A Dialogue on Star Wars

Baring (standing), Over-Bearing (right), Past-Bearing (left)

Over-BearingFew things shows how far the world has sunken since our time more clearly than an American college lecturer reflecting on his students difficulty in reading children’s books [he reads aloud from  John Senior’s The Restoration of Christian Culture]:

In my own direct experience teaching literature at universities, I have found a large plurality of students who find, say, Treasure Island what they call “hard reading,” which means too difficult to enjoy with anything approaching their delight in Star Wars or electronic games.

Has it indeed come to this? That the descendants of the peoples of Christendom— of the peoples who built the great cathedrals, who conquered and instructed worlds— that the descendants of such peoples should have fallen so low that they cannot even enjoy Mr. Stevenson’s simple adventure stories.  No one could accuse me of being overly optimistic about the effects of the death of Christian civilization, but even I did not expect man to fall so far below the beasts that his keenest enjoyment would be found in Star Wars. Star Wars! That dismal mush of pantheism, gnosticism, and sentimentality, so illogical that in our day a child of five years would have laughed it to scorn.

Past-BearingYou are quite wrong to see in the popularity of Star Wars a sign of how far our race has fallen since the end of civilization. On the contrary— Star Wars is proof that how ever far the world has fallen, human nature cannot be entirely corrupted, and that despite the reigning dogma’s of anti-culture, the common man can still tell the difference between good and evil, and delights in stories about the triumph of the one over the other. The miracle of Star Wars is that it shows a world of machines and space-ships in which the most important thing is mystery of the good; the magic of an “ancient religion.” In the figure of Luke Skywalker the inhabitants of the dreary wasteland of a world dis-enchanted by godlessness and capitalism, can see themselves discovering that after all the world is a mighty battle field between super-natural powers. Star Wars is not art, but it is something much more important: it is story about the truth of our magical world. It is to these sad times, what penny dreadfuls were to ours.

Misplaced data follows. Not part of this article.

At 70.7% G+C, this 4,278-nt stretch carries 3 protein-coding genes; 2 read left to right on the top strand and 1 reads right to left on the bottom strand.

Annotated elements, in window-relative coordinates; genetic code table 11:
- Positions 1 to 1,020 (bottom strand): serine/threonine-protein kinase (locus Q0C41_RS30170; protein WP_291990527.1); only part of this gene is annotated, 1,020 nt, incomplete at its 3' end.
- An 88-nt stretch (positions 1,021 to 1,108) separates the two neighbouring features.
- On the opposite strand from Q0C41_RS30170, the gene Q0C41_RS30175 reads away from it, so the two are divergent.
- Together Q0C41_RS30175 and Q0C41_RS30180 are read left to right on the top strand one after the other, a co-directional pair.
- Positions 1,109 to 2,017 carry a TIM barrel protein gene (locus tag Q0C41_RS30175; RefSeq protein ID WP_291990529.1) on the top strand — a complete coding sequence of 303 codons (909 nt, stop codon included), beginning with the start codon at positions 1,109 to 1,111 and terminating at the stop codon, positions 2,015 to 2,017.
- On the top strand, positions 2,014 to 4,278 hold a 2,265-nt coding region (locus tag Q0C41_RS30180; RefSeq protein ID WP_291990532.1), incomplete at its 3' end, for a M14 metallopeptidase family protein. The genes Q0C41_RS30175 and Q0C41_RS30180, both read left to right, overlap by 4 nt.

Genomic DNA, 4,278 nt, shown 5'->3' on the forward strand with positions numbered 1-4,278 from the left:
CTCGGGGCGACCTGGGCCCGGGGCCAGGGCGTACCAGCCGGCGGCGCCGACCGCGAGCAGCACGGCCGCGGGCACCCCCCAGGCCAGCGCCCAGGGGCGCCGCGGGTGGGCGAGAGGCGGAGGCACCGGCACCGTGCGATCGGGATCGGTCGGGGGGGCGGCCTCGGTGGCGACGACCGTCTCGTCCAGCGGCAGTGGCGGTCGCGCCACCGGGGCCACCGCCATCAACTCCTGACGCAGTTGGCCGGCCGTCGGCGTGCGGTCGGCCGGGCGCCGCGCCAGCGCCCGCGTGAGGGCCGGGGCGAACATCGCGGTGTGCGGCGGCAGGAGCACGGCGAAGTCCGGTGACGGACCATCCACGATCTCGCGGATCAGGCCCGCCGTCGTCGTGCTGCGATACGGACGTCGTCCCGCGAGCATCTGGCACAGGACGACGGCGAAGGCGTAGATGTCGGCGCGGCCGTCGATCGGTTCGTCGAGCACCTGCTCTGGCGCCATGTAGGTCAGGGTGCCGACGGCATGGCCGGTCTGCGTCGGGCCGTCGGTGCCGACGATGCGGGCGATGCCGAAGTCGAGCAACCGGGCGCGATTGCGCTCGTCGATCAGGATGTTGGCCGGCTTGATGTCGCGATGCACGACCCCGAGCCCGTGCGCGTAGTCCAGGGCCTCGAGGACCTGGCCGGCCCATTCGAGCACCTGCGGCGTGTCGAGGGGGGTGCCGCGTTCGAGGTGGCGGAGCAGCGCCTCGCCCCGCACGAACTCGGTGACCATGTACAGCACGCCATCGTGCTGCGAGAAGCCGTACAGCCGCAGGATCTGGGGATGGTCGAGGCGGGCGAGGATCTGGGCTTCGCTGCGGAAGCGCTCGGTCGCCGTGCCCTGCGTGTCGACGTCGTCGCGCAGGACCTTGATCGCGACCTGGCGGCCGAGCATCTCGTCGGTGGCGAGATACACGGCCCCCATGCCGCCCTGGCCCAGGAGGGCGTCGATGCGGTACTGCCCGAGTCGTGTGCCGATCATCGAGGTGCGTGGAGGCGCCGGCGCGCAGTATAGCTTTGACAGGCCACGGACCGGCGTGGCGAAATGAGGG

Over-Bearing: Nonsense. Star Wars is not a story told by the simple for their own amusement. It is a powerful propaganda weapon made at great expense by Californian plutocrats, members of the world wide conspiracy of anti-Catholics and usurers. It was made to confuse the notions of good and evil, and muddle the minds of the world’s children.

Past-Bearing: My dear Over-Bearing, the truth is quite the opposite of what you say. It is precisely the proud intellectuals of the new anti-culture who decry Star Wars for being “puerile” and lacking “subtlety” in its depiction of good and evil— that is, for not mixing them up enough— for making the good good and the evil evil. Hence children spontaneously love Star Wars. It is the relativists and soft-Nietzscheans, and Picasso lovers who decry it as the end of culture.

Over-Bearing: That man may be an ass, who considers Picasso an artist, but he is quite right that Star Wars is mindless distraction that is passively consumed, destroying rather than nourishing the imagination. You yourself has magnificently shown that real fairy tales are quite reasonable, and make perfect sense. But Star Wars makes no sense at all; it is full of the most illogical stupidity. Not to mention the gnostic dualism.